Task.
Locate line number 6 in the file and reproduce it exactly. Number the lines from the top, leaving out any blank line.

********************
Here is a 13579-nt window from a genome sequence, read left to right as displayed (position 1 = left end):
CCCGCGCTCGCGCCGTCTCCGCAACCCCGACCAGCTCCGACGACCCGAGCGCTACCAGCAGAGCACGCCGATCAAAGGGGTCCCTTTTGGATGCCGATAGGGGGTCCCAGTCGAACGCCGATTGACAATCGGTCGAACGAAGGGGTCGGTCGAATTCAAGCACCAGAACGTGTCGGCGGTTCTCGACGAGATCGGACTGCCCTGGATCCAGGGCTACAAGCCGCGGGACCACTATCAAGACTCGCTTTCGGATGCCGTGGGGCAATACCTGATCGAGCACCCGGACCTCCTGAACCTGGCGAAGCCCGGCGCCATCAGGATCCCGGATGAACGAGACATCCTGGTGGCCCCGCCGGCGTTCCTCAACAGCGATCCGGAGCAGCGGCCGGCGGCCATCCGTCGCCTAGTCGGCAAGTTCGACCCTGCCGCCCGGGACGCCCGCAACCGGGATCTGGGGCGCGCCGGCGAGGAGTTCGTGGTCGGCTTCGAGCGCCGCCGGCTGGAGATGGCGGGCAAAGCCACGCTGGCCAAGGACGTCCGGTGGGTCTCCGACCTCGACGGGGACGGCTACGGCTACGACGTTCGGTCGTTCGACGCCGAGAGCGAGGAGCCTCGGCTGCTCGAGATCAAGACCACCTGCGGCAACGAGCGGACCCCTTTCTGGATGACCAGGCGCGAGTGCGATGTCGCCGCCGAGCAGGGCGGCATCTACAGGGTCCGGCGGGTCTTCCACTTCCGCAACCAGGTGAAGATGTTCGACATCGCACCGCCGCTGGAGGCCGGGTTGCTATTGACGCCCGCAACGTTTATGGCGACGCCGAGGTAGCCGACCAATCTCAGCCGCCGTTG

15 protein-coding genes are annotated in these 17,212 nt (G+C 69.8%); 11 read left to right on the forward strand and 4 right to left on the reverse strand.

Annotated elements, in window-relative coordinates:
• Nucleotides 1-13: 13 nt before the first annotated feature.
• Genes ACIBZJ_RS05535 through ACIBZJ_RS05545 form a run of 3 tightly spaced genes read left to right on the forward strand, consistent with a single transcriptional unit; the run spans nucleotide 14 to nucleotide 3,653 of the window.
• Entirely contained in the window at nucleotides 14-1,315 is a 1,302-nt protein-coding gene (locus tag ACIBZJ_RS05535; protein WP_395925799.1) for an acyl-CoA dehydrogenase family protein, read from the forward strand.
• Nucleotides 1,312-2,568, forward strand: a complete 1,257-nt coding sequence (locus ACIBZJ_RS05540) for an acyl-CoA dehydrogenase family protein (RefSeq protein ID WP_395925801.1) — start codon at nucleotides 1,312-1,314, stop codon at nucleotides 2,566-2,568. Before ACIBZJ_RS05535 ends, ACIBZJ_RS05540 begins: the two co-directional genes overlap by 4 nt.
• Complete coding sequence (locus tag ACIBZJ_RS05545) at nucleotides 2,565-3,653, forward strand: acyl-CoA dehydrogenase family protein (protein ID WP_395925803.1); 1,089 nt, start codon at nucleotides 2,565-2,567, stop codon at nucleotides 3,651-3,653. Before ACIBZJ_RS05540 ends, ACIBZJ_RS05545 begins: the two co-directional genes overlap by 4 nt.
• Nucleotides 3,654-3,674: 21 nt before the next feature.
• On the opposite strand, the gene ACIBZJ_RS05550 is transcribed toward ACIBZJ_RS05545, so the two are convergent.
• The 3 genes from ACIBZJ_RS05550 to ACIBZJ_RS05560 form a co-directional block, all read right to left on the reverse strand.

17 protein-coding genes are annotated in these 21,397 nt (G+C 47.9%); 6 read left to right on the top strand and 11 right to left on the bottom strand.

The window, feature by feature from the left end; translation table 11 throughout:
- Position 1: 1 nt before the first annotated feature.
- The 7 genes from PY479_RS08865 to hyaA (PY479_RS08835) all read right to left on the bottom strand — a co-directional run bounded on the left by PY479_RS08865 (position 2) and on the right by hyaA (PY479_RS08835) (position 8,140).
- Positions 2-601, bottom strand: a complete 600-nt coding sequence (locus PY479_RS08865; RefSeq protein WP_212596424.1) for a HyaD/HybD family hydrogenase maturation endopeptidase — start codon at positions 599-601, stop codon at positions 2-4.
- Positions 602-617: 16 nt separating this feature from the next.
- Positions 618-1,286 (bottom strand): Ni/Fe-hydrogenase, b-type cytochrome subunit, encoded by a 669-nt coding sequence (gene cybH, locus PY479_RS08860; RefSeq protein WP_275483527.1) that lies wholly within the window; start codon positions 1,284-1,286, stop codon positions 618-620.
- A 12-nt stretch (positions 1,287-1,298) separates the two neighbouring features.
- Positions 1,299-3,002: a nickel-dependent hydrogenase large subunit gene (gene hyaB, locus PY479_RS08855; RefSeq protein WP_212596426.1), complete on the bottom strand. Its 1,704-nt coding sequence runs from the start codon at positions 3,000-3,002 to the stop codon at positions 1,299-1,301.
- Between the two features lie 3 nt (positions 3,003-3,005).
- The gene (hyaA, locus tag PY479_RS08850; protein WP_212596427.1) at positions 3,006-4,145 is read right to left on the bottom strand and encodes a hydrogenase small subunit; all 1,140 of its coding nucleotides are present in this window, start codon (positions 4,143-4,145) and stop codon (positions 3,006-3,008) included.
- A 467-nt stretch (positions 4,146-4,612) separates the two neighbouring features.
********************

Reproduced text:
• Genes ACIBZJ_RS05535 through ACIBZJ_RS05545 form a run of 3 tightly spaced genes read left to right on the forward strand, consistent with a single transcriptional unit; the run spans nucleotide 14 to nucleotide 3,653 of the window.